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Maisie Williams made headlines a few days ago when she appeared to let slip Season 8 of Game of Thrones would premiere in April of 2019. In the time since then, Williams has gone to Twitter to set the record straight, and debunk the rumor about what she said. Unfortunately, it looks like fans are back to having no clue which month Game of Thrones will return in:
Maisie Williams didn't deny giving the quote that's been circulating the web since it was first reported, although she added the important detail that it was from an interview from years ago. That makes sense, as another quote Williams gave in the "interview," also had her stating production on Season 8 wasn't set to wrap until December, even though other outlets around the web have alleged late summer is the actual wrap date. The latter news is actually good news for Game of Thrones fans because if production is wrapping months before December, then the series may have a shot at returning prior to April 2019!
That said, there is a precedent of Game of Thrones airing in April more often than not. In fact, the series has debuted a new season in April every season except for Seasons 3 and 7. Season 3 actually premiered sooner than usual in March, but Season 7 didn't air until July. Season 8 of Game of Thrones will have a scale similar to Season 7, so we can at least speculate Season 8 will take at least as long as Season 7 did from completing production to airing. Production wrapped on Game of Thrones Season 7 in February of 2017 and had a five-month gap until its premiere on HBO. If the reported rumors that Season 8 will wrap around late summer is accurate, then its entirely possible Game of Thrones Season 8 will once again return in April.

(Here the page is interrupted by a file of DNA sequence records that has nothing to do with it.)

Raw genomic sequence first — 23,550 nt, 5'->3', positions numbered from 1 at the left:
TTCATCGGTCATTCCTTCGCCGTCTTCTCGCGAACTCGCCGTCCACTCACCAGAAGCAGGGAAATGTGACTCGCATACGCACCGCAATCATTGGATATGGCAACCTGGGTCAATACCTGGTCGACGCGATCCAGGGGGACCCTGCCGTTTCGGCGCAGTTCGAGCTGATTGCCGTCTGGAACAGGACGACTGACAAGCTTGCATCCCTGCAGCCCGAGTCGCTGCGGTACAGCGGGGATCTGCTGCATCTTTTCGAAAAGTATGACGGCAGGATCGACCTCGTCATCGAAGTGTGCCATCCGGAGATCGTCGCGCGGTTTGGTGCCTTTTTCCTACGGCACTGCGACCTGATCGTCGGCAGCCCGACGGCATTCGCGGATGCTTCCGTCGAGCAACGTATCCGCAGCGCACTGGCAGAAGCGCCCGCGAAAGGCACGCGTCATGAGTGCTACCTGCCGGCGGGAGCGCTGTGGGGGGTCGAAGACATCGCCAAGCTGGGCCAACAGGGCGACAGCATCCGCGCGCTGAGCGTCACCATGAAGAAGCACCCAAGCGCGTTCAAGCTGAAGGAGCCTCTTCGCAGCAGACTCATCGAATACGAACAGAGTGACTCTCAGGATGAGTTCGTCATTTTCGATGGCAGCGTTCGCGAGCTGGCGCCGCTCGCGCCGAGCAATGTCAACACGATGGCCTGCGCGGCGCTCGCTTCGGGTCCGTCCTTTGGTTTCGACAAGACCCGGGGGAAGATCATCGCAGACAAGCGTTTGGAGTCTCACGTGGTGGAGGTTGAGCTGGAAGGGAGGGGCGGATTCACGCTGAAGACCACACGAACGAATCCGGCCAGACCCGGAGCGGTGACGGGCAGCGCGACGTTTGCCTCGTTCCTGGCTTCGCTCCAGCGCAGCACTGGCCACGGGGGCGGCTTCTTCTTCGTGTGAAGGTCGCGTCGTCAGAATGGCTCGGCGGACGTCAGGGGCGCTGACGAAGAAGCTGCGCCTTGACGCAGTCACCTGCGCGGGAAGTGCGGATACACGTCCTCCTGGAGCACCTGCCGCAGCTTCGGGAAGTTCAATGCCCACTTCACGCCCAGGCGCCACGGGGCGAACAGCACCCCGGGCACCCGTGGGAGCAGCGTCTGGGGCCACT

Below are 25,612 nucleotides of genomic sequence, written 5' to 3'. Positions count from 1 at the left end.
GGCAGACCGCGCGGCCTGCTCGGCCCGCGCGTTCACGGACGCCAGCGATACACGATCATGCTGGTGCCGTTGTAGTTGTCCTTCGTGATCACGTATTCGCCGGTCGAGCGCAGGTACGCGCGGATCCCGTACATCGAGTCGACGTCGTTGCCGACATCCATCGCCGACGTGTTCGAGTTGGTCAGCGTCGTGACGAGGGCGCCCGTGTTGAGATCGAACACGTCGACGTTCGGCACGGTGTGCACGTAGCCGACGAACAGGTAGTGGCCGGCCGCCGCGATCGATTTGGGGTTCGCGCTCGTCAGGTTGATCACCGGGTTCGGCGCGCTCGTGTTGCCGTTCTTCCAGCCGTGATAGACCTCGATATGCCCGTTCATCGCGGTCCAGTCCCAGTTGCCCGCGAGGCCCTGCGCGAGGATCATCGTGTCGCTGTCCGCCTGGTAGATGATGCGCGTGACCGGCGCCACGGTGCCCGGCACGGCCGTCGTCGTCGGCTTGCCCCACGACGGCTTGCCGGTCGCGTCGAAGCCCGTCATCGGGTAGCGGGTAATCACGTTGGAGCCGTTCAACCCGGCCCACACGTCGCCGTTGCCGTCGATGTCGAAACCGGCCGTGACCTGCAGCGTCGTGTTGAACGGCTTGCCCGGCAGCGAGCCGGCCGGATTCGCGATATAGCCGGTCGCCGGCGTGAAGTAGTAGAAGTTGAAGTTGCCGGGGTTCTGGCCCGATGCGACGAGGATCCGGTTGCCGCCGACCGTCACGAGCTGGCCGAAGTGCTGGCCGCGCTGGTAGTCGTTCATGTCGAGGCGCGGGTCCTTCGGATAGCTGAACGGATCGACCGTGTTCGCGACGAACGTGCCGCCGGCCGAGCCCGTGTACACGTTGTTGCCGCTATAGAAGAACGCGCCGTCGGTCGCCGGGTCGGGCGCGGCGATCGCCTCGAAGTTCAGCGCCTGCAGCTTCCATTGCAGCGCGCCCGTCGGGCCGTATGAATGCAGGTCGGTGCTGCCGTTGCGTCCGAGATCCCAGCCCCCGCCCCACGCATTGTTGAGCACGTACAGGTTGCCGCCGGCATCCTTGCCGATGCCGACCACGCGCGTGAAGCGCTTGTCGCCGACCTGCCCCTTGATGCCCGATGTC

Speculation aside, the only thing HBO has confirmed to be true is that Game of Thrones Season 8 will premiere in 2019. This Maisie Williams debacle should serve as a reminder to fans that television release date information is never 100% solid until it comes from the series' network. It's also a solid reminder that quotes can be taken wildly out of context or, in this case, used to allege something completely false. In short, folks should always air on the side of caution when rumors emerge, television-related or otherwise.